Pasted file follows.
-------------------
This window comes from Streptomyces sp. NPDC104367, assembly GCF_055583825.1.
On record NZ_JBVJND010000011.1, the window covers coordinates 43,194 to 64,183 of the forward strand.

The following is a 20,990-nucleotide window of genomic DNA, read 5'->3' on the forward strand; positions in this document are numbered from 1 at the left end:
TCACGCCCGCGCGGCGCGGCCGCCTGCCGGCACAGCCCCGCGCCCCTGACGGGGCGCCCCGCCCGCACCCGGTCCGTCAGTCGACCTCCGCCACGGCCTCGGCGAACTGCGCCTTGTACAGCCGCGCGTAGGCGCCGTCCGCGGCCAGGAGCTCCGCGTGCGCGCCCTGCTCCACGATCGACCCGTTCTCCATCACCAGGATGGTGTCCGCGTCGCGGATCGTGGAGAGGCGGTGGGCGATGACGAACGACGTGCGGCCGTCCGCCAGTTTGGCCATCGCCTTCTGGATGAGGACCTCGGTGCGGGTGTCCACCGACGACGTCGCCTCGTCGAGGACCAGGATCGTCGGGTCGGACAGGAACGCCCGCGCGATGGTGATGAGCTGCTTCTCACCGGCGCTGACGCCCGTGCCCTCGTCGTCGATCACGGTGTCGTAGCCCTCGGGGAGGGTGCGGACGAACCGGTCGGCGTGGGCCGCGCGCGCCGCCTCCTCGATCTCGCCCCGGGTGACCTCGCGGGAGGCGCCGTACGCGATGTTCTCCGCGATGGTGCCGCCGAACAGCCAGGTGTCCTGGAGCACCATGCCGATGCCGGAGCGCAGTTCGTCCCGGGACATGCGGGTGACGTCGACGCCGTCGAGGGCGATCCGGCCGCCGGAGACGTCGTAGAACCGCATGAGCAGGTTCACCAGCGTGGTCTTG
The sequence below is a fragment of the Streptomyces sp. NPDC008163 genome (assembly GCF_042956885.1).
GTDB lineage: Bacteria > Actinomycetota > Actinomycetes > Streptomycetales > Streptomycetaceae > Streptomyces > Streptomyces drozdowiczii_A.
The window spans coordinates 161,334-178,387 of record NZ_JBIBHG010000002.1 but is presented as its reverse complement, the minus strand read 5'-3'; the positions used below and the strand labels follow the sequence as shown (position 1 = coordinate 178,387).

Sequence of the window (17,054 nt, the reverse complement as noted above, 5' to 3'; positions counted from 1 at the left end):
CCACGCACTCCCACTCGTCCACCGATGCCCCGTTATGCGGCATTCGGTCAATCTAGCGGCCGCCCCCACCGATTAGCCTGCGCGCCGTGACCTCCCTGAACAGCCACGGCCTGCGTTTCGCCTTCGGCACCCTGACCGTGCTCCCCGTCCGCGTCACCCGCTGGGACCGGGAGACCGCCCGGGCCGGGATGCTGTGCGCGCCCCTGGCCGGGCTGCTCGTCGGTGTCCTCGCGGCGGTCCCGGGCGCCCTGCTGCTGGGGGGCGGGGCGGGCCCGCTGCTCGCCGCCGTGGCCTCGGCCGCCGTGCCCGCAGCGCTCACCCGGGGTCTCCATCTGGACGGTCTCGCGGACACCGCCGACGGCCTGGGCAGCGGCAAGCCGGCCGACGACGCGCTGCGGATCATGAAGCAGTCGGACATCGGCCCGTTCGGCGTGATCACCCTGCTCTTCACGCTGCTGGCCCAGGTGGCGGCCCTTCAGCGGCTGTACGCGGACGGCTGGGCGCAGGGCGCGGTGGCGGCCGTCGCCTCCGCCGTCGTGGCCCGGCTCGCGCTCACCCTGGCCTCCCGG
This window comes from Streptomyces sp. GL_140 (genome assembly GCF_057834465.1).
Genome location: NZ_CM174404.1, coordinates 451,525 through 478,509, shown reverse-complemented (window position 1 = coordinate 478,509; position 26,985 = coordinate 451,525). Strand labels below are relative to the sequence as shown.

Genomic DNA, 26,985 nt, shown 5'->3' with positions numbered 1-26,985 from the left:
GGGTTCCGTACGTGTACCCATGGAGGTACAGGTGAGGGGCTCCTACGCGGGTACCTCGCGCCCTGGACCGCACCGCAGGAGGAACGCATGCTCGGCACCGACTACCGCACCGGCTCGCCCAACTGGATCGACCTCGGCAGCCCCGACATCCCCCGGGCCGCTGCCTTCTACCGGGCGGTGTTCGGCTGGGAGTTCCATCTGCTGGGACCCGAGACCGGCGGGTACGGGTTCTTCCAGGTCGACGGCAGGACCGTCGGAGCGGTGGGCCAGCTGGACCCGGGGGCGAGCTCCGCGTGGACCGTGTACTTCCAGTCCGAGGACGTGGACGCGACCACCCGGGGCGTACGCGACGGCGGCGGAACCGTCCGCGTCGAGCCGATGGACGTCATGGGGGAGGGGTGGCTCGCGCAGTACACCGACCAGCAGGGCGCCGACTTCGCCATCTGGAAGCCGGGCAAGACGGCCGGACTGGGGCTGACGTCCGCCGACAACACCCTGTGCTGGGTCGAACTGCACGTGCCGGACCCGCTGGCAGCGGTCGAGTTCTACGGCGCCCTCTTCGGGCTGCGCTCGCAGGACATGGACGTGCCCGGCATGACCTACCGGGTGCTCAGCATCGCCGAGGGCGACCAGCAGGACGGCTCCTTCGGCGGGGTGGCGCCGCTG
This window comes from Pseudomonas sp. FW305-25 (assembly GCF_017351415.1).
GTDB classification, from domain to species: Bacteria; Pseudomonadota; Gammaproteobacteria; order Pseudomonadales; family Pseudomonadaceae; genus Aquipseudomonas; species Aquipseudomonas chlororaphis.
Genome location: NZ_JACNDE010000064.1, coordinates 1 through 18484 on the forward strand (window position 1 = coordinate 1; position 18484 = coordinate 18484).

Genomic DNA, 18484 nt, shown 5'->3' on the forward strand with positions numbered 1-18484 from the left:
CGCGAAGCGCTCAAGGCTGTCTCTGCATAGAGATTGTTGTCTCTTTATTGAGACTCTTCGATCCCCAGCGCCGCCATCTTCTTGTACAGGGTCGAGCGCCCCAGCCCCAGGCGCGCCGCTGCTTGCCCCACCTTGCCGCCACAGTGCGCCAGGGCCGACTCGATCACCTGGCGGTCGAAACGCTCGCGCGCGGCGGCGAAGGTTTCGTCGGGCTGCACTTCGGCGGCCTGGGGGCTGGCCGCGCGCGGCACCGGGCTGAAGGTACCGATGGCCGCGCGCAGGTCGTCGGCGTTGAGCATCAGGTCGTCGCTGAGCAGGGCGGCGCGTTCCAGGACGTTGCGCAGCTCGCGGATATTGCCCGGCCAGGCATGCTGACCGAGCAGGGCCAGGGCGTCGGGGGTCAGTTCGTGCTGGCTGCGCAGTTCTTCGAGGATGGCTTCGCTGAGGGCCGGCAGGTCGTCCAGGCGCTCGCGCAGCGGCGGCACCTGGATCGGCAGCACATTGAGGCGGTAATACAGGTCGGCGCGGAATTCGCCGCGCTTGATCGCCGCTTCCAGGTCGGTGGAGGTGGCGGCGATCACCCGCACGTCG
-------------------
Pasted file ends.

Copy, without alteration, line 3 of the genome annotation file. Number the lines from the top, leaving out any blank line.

The following is a 20,990-nucleotide window of genomic DNA, read 5'->3' on the forward strand; positions in this document are numbered from 1 at the left end: